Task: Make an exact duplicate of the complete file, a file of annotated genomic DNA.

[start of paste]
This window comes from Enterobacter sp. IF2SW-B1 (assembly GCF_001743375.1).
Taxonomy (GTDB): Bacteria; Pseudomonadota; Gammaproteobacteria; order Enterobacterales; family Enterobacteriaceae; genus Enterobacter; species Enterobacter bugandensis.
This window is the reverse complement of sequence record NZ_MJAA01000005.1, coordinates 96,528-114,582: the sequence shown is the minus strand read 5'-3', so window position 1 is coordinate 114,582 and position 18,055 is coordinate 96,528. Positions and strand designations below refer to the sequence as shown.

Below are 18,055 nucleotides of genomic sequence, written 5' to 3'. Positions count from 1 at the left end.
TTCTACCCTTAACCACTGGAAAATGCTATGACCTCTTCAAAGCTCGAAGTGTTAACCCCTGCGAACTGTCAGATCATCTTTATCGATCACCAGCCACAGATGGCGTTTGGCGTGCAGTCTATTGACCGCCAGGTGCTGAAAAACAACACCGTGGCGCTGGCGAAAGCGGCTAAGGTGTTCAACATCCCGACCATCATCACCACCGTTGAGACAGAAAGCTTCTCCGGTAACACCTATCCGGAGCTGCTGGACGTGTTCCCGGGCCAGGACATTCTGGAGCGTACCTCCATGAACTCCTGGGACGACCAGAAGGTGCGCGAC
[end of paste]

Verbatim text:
This window comes from Enterobacter sp. IF2SW-B1 (assembly GCF_001743375.1).
Taxonomy (GTDB): Bacteria; Pseudomonadota; Gammaproteobacteria; order Enterobacterales; family Enterobacteriaceae; genus Enterobacter; species Enterobacter bugandensis.
This window is the reverse complement of sequence record NZ_MJAA01000005.1, coordinates 96,528-114,582: the sequence shown is the minus strand read 5'-3', so window position 1 is coordinate 114,582 and position 18,055 is coordinate 96,528. Positions and strand designations below refer to the sequence as shown.

Below are 18,055 nucleotides of genomic sequence, written 5' to 3'. Positions count from 1 at the left end.
TTCTACCCTTAACCACTGGAAAATGCTATGACCTCTTCAAAGCTCGAAGTGTTAACCCCTGCGAACTGTCAGATCATCTTTATCGATCACCAGCCACAGATGGCGTTTGGCGTGCAGTCTATTGACCGCCAGGTGCTGAAAAACAACACCGTGGCGCTGGCGAAAGCGGCTAAGGTGTTCAACATCCCGACCATCATCACCACCGTTGAGACAGAAAGCTTCTCCGGTAACACCTATCCGGAGCTGCTGGACGTGTTCCCGGGCCAGGACATTCTGGAGCGTACCTCCATGAACTCCTGGGACGACCAGAAGGTGCGCGAC